WASHINGTON, April 7, 2014 – The National Cattlemen’s Beef Association criticized the bilateral trade agreement reached between Japan and Australia, saying the deal undermines the goals of the Trans-Pacific Partnership which the U.S. is negotiating with the two countries and other nations.

 NCBA President Bob McCan said his organization is “deeply concerned’’ that the pact between Japan and Australia, announced today in Tokyo, does not call for full tariff elimination. Under the deal, Japan would cut but not eliminate its tariff on frozen beef while Australia would end its levy on automobiles. Some observers say the agreement may encourage Japan to further resist U.S. demands to scrap agricultural tariffs in the TPP.

“This development only pushes the high-standing ideals of TPP further out of reach for all countries involved, and it is not a move that U.S. beef producers can support,” McCan said in a news release.

The National Pork Producers Council, meanwhile, repeated its call for Japan to eliminate all tariff and non-tariff trade barriers for U.S. agricultural products as part of the TPP talks.

In the TPP negotiations, Japan is demanding special treatment for its agricultural sector, including exemption from tariff elimination of certain “sensitive” products. It wants exemptions for 586 tariff lines, or 11 percent of its tariff schedule, the NPCC said, noting that in the 17 free trade agreements (FTAs) the U.S. has concluded since 2000, only 233 tariff lines combined have been exempted from going to a zero tariff.

“If the United States meets Japan’s demands,’’ NPCC said, “it would be a radical departure from past U.S. trade agreements and would open the door to tariff line exemptions from other countries in the TPP and in future U.S. trade deals. It would establish a dangerous precedent for exemptions not just in agriculture but on industrial and high-tech products.”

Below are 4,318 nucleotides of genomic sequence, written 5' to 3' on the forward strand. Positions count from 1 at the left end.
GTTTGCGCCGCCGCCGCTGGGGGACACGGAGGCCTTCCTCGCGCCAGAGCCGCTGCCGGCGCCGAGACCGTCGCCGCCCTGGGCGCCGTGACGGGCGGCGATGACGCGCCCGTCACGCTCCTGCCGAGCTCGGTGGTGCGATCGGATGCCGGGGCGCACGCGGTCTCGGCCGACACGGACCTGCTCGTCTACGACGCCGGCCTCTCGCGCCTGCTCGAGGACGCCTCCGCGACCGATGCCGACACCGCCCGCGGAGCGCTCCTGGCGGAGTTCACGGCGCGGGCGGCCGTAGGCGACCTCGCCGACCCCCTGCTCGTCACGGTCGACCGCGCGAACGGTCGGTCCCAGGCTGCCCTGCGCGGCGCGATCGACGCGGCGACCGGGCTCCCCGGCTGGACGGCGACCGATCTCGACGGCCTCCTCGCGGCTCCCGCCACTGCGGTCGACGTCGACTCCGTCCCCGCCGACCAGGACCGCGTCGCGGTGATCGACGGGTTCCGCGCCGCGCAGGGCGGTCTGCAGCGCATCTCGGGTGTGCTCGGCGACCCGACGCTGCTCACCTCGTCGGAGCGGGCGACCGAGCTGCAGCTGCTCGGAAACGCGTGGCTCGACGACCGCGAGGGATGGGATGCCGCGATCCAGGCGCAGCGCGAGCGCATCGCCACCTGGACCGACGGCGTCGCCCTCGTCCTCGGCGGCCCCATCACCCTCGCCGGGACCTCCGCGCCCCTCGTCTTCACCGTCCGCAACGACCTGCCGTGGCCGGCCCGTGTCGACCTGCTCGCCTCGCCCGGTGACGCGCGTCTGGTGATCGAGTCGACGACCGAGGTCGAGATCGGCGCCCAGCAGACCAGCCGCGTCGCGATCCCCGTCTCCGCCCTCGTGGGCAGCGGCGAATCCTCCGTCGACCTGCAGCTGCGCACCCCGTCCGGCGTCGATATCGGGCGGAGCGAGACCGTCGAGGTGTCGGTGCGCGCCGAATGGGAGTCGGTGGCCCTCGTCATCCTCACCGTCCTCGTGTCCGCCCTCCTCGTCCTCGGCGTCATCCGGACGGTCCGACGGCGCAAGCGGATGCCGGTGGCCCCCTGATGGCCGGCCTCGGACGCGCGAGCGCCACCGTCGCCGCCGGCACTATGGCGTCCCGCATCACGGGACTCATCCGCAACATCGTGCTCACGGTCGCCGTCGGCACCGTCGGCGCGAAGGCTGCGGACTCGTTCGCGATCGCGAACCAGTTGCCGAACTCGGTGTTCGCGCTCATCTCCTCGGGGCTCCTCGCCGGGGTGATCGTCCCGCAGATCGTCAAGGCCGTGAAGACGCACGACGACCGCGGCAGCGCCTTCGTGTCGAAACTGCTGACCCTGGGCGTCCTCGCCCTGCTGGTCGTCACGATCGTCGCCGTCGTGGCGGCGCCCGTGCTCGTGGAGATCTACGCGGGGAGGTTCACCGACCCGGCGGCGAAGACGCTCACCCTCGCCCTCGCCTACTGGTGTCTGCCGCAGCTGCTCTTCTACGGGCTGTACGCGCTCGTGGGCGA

The TPP is a regional negotiation, now in its fifth year, that includes the U.S., Australia, Brunei Darussalam, Canada, Chile, Japan, Malaysia, Mexico, New Zealand, Peru, Singapore and Vietnam, which account for nearly 40 percent of global GDP.

U.S. Trade Representative Michael Froman is scheduled to have talks in Tokyo this week with his Japanese counterparts. The U.S. is demanding increased access to Japan’s agricultural and car markets, while Japan wants to get rid of U.S. tariffs on car and truck imports.

“The Japanese need to eliminate tariffs on pork and other U.S. farm products,” said NPPC President Howard Hill, a pork producer from Cambridge, Iowa. “Japan is asking for special treatment in the form of exempting myriad tariff lines from tariff elimination, yet tariff elimination is the heart of an FTA.”

Hill said U.S. farmers and ranchers likely would agree with House Ways and Means Committee Chairman Dave Camp, R-Mich., who last week said that if Japan is not ready to participate in a high-standard, 21st century agreement, which means elimination of tariffs, it needs to exit the negotiations.


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